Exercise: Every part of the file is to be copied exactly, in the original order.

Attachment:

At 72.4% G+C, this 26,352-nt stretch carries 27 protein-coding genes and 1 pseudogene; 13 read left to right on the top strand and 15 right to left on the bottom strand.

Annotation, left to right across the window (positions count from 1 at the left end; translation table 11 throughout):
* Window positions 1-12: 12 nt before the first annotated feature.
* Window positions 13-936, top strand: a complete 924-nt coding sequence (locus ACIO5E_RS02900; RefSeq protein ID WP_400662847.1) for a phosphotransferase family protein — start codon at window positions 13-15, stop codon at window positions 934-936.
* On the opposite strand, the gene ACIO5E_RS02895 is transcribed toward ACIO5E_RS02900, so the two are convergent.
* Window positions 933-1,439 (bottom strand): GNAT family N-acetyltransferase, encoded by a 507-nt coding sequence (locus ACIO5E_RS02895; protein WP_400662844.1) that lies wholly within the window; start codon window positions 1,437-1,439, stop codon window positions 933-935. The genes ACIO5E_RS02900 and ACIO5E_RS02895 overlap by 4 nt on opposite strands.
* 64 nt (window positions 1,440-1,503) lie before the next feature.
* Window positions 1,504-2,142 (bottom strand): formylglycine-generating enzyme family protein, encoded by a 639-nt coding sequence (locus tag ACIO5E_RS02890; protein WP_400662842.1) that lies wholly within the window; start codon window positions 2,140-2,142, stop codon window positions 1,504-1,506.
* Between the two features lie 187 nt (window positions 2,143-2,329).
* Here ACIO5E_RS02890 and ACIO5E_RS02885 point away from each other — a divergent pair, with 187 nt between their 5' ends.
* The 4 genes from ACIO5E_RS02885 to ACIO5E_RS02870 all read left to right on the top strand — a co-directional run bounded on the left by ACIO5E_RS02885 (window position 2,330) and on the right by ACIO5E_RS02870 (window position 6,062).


At 72.4% G+C, this 26,352-nt stretch carries 27 protein-coding genes and 1 pseudogene; 13 read left to right on the top strand and 15 right to left on the bottom strand.

Annotation, left to right across the window (positions count from 1 at the left end; translation table 11 throughout):
* Window positions 1-12: 12 nt before the first annotated feature.
* Window positions 13-936, top strand: a complete 924-nt coding sequence (locus ACIO5E_RS02900; RefSeq protein ID WP_400662847.1) for a phosphotransferase family protein — start codon at window positions 13-15, stop codon at window positions 934-936.
* On the opposite strand, the gene ACIO5E_RS02895 is transcribed toward ACIO5E_RS02900, so the two are convergent.
* Window positions 933-1,439 (bottom strand): GNAT family N-acetyltransferase, encoded by a 507-nt coding sequence (locus ACIO5E_RS02895; protein WP_400662844.1) that lies wholly within the window; start codon window positions 1,437-1,439, stop codon window positions 933-935. The genes ACIO5E_RS02900 and ACIO5E_RS02895 overlap by 4 nt on opposite strands.
* 64 nt (window positions 1,440-1,503) lie before the next feature.
* Window positions 1,504-2,142 (bottom strand): formylglycine-generating enzyme family protein, encoded by a 639-nt coding sequence (locus tag ACIO5E_RS02890; protein WP_400662842.1) that lies wholly within the window; start codon window positions 2,140-2,142, stop codon window positions 1,504-1,506.
* Between the two features lie 187 nt (window positions 2,143-2,329).
* Here ACIO5E_RS02890 and ACIO5E_RS02885 point away from each other — a divergent pair, with 187 nt between their 5' ends.
* The 4 genes from ACIO5E_RS02885 to ACIO5E_RS02870 all read left to right on the top strand — a co-directional run bounded on the left by ACIO5E_RS02885 (window position 2,330) and on the right by ACIO5E_RS02870 (window position 6,062).